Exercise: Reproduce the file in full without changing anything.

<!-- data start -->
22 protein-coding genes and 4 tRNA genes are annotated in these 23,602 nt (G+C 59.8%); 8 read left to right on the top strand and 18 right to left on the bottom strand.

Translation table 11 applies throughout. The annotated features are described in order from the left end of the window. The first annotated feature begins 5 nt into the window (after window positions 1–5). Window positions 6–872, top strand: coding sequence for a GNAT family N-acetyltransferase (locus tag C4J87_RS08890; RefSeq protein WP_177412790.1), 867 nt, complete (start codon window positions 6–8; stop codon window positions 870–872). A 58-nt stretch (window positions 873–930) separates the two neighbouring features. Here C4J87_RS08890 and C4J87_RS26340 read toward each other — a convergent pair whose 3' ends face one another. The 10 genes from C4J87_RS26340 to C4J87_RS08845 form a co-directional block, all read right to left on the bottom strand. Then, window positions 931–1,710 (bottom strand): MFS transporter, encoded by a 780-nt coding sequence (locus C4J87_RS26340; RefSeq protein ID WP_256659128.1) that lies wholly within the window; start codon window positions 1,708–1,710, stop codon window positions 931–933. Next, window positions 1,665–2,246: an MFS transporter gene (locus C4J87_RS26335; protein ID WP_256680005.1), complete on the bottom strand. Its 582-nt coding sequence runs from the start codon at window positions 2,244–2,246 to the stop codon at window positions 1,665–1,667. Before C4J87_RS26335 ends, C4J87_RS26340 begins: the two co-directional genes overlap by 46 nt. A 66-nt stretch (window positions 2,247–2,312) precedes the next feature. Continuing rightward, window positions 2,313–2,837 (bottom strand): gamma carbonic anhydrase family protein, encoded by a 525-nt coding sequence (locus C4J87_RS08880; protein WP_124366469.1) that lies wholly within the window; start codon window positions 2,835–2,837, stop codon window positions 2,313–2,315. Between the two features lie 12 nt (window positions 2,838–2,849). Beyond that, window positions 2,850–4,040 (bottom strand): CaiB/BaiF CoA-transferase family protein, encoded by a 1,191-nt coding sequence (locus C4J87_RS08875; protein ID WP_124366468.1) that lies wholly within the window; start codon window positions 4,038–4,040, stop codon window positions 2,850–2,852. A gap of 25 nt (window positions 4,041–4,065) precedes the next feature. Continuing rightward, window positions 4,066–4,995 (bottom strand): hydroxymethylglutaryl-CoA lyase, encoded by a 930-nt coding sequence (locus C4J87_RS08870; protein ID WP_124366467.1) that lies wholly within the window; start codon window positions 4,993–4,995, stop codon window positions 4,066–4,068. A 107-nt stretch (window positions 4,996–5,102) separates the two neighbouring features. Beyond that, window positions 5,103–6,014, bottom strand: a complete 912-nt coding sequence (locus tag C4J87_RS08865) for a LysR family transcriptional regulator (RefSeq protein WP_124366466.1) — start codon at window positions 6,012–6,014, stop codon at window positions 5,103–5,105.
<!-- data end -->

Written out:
22 protein-coding genes and 4 tRNA genes are annotated in these 23,602 nt (G+C 59.8%); 8 read left to right on the top strand and 18 right to left on the bottom strand.

Translation table 11 applies throughout. The annotated features are described in order from the left end of the window. The first annotated feature begins 5 nt into the window (after window positions 1–5). Window positions 6–872, top strand: coding sequence for a GNAT family N-acetyltransferase (locus tag C4J87_RS08890; RefSeq protein WP_177412790.1), 867 nt, complete (start codon window positions 6–8; stop codon window positions 870–872). A 58-nt stretch (window positions 873–930) separates the two neighbouring features. Here C4J87_RS08890 and C4J87_RS26340 read toward each other — a convergent pair whose 3' ends face one another. The 10 genes from C4J87_RS26340 to C4J87_RS08845 form a co-directional block, all read right to left on the bottom strand. Then, window positions 931–1,710 (bottom strand): MFS transporter, encoded by a 780-nt coding sequence (locus C4J87_RS26340; RefSeq protein ID WP_256659128.1) that lies wholly within the window; start codon window positions 1,708–1,710, stop codon window positions 931–933. Next, window positions 1,665–2,246: an MFS transporter gene (locus C4J87_RS26335; protein ID WP_256680005.1), complete on the bottom strand. Its 582-nt coding sequence runs from the start codon at window positions 2,244–2,246 to the stop codon at window positions 1,665–1,667. Before C4J87_RS26335 ends, C4J87_RS26340 begins: the two co-directional genes overlap by 46 nt. A 66-nt stretch (window positions 2,247–2,312) precedes the next feature. Continuing rightward, window positions 2,313–2,837 (bottom strand): gamma carbonic anhydrase family protein, encoded by a 525-nt coding sequence (locus C4J87_RS08880; protein WP_124366469.1) that lies wholly within the window; start codon window positions 2,835–2,837, stop codon window positions 2,313–2,315. Between the two features lie 12 nt (window positions 2,838–2,849). Beyond that, window positions 2,850–4,040 (bottom strand): CaiB/BaiF CoA-transferase family protein, encoded by a 1,191-nt coding sequence (locus C4J87_RS08875; protein ID WP_124366468.1) that lies wholly within the window; start codon window positions 4,038–4,040, stop codon window positions 2,850–2,852. A gap of 25 nt (window positions 4,041–4,065) precedes the next feature. Continuing rightward, window positions 4,066–4,995 (bottom strand): hydroxymethylglutaryl-CoA lyase, encoded by a 930-nt coding sequence (locus C4J87_RS08870; protein ID WP_124366467.1) that lies wholly within the window; start codon window positions 4,993–4,995, stop codon window positions 4,066–4,068. A 107-nt stretch (window positions 4,996–5,102) separates the two neighbouring features. Beyond that, window positions 5,103–6,014, bottom strand: a complete 912-nt coding sequence (locus tag C4J87_RS08865) for a LysR family transcriptional regulator (RefSeq protein WP_124366466.1) — start codon at window positions 6,012–6,014, stop codon at window positions 5,103–5,105.